Former Philadelphia officer sentenced for fatal 2017 shooting of unarmed man

A former Philadelphia police officer who was convicted in the fatal shooting of an unarmed motorist has been sentenced to 11.5 to 23 months in prison. 

Eric Ruch Jr. says he feared for his life when he fired the fatal shot that killed 25-year-old Dennis Plowden Jr. six seconds after Ruch arrived on the scene. 

Ruch stood trial on the charges of third-degree murder, involuntary manslaughter and possession of an instrument of crime in connection with Plowden's shooting death in December 2017. 

On the night of the shooting, police say officers dressed in plainclothes in an unmarked vehicle noticed a white sedan authorities said was wanted in connection with a homicide. 

The officers requested marked patrol cars respond to assist them with stopping the car, which Plowden and a 27-year-old woman were sitting inside. 

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Investigators say police followed the vehicle to 16th Street and Nedro Avenue, where they say Plowden stopped the car. According to authorities, as officers exited their vehicles to approach Plowden, he drove off at a high rate of speed, crashing into two parked cars. 

After the crash, police say Plowden attempted to flee on foot as he was being chased by officers who drew their firearms and gave commands for him to stop and show his hands. 

At that time, Plowden put his hand in his jacket pocket and Ruch fired a single round, shooting Plowden in the head, according to police. 

Plowden was taken to Albert Einstein Medical Center, where he later died from his injuries. 

Ruch was later suspended with intent to dismiss in 2018 and then-Police Commissioner Richard Ross said the crash and airbag deployment of the car Plowden was in warranted "the conclusion that Plowden was likely dazed and disoriented, particularly because he was seated on the curb." 

Ross said Plowden executed "poor judgment in fleeing" but noted Ruch could have taken cover, as three other officers on the scene did not fire their weapons. 

In September 2022, a jury convicted the former police officer of voluntary manslaughter, rejecting the more serious murder charge in the case.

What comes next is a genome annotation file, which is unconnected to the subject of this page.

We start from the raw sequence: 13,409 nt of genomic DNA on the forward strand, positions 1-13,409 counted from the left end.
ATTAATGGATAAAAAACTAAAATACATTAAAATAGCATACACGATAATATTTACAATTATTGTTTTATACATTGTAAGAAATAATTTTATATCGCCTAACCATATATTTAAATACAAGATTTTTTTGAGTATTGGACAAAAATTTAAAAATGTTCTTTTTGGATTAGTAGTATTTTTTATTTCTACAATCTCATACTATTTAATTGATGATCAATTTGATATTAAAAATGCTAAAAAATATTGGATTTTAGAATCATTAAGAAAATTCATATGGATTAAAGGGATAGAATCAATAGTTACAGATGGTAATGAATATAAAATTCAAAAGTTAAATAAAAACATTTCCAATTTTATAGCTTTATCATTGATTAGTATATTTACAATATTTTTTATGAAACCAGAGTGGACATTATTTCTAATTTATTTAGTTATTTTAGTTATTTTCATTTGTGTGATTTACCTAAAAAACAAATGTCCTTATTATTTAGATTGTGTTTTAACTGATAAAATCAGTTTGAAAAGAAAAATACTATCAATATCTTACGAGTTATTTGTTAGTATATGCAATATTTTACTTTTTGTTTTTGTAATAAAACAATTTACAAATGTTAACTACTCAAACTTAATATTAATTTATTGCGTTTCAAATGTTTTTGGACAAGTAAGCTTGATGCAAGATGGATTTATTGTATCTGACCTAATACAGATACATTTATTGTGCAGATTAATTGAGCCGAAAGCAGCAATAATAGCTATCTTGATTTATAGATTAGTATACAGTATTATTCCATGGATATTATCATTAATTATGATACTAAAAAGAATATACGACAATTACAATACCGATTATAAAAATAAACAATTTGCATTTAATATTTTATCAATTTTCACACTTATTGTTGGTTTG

Judge Barbara McDermott said to a packed and emotional courtroom on Thursday that she considered Ruch’s good behavior before and after the tragic shooting, saying, "Nothing he is going to do in prison is going to make him a better person." She said she also had to look at the circumstances that started the tragic night and said "Plowden was the one that created the danger."

Judge McDermott said she received dozens of letters from Ruch’s family, friends, members of PPD and people in the community.

Ruch’s neighbors and wife were among those who read emotional impact statements, as did Plowden’s mom, wife, and sister, through tears.

Ruch broke down multiple times and briefly spoke, saying he thinks about Plowden’s family every day.

"He was placed in a very dangerous situation and because of the acts of others he was confronted with a very hectic and chaotic scene," says Rush's attorney David Mischak. 

"The verdict in this case reflected that he overreacted, but he’s very thankful and grateful that the court considered him, his background, and his character because Erich Ruch lived his whole life as someone who is very selfless."

The 34-year-old, who spent nine years with the Philadelphia Police Department, is one of three city police officers Philadelphia District Attorney Larry Krasner has charged with murder for on-duty actions.

Plowden's widow, Tania Bond, who briefly testified at the trial, won a $1.2 million wrongful death settlement from the city.

"I wasn’t surprised, I was far from surprised, but I was very disappointed," Bond said. "I think the number one reason us as a family was disappointed, was, who waits 5 years to come to court to hear 11 to 23 months?"